6 Powerful, Science-Backed Reasons To Go Vegan
The vegan community in the UK has grown to over 600,000 vegans in 2019, with demand for vegan foods surging by an astounding 987% in 2017. As these numbers continue to grow, more and more people are becoming curious about the impact and benefits of going vegan.
While the vegan movement is built on the ethics of animal welfare at its core, it has several far-reaching benefits for our own health and for the environment. Several scientific studies conducted over the years have laid out compelling and powerful reasons for adopting veganism. Here are six science-backed reasons why embracing veganism is a good idea.
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1. Live A Healthier and Longer Life
Following a vegan diet in the long term has a significantly positive impact on one’s health and lifespan. A study with more than 96000 people conducted by US researchers found those on a vegan diet to have a significantly reduced risk of type-2 diabetes, obesity, hypertension and other cardiovascular conditions by up to 40% when compared with those on a non-vegetarian, or a Lacto-ovo-vegetarian diet (vegetarians that consume dairy and eggs).
This study also tied vegan habits with helping achieve a longer lifespan. Studying and monitoring the vegan habits of the Adventist community in California revealed that their average lifespan is four to ten years longer than other people in the state. The study reports that switching to vegan eating habits, and avoiding red meat significantly lowers the risk of cancer as well.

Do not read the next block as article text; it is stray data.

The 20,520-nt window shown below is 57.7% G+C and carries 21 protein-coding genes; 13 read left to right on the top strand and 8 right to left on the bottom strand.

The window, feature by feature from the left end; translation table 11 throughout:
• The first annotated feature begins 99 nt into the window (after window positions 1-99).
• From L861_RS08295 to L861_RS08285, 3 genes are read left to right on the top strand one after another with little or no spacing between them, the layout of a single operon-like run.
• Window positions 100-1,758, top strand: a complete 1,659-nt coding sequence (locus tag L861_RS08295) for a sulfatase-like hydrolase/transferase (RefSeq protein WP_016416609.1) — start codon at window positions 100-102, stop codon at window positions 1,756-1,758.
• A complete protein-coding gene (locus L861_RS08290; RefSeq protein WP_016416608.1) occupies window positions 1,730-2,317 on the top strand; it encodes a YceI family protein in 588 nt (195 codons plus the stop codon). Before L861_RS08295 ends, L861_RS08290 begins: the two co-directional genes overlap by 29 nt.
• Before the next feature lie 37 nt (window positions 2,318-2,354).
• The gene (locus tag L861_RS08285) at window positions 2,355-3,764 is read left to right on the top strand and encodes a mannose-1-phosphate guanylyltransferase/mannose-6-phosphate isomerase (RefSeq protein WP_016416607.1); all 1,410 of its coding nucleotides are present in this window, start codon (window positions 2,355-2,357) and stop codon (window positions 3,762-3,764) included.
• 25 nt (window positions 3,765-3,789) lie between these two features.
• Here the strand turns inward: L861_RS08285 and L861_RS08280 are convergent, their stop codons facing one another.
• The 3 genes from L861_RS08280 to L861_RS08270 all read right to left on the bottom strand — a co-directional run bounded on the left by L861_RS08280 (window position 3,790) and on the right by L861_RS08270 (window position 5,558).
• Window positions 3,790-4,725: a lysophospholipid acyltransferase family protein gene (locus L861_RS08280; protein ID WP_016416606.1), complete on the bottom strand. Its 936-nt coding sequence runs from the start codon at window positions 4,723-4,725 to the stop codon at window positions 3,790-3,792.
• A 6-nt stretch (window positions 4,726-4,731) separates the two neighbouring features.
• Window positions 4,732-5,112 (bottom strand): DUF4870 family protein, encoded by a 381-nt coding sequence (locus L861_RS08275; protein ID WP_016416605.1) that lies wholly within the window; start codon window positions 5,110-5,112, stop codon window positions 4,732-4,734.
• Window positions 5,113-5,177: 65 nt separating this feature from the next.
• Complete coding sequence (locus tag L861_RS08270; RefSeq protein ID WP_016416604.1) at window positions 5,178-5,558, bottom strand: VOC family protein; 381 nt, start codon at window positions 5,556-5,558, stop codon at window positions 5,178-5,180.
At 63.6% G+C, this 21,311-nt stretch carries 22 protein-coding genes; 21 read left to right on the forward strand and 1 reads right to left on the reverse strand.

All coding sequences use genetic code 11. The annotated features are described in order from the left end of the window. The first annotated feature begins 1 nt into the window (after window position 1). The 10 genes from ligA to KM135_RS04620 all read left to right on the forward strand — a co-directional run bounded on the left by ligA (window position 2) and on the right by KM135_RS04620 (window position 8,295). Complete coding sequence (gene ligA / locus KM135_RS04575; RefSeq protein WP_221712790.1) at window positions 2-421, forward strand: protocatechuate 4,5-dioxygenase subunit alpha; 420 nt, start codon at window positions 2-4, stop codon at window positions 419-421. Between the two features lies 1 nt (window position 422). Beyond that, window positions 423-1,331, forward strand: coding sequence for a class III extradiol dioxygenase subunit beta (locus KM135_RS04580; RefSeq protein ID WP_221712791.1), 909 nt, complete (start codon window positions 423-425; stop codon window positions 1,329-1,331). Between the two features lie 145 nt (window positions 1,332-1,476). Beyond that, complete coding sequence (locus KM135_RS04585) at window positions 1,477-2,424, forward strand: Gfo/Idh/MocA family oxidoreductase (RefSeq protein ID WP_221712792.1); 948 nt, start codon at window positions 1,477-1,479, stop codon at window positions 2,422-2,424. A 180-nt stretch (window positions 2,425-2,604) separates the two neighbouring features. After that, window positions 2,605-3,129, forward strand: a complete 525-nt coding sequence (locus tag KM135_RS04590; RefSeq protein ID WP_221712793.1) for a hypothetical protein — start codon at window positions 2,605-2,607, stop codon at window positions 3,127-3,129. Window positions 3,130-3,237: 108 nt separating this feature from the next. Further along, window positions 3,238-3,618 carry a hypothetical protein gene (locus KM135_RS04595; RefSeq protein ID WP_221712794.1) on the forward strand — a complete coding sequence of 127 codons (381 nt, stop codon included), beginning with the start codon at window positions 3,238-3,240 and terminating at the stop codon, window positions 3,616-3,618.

2. Look Younger & Feel More Energetic
A popular myth surrounding vegan diets is the apparent lack of protein, which can reduce stamina and overall energy. However, studies have revealed that vegan sources of protein like legumes have a wider range of amino acids (protein building blocks) than animal-based sources. Such proteins produce anti-inflammatory effects in the body that help slow down physical and mental ageing.
Vegan foods also allow for a wider range of macro and micro-nutrients and higher fibre intake that benefit metabolism. All of these benefits help athletes increase their overall health and performance.
Several world-class athletes including Venus Williams and Lewis Hamilton have turned vegan, indicating that vegan food sources are just as nutrient-dense and offer energy and stamina the same as a non-vegan diet.
3. Save The Planet From Climate Change
Regular consumers of meat unwittingly end up patronizing an industry that is one of the biggest producers of greenhouse gases that contribute to global warming. To boost production, the poultry and meat industry confines thousands of livestock in the same location, leading to high levels of greenhouse gases like Methane and Nitrous Oxide. When compared to CO2, gases such as Methane (NH4) have up to 23 times more impact on global warming.
This industry also results in deforestation as more wooded areas are converted to farmland for producing feed. To put that into perspective, this study from 2008 says that over two-thirds of all agricultural land and one-third of all land is used to produce feed crops for livestock. The soil on these deforested lands eventually succumbs to erosion and desalination.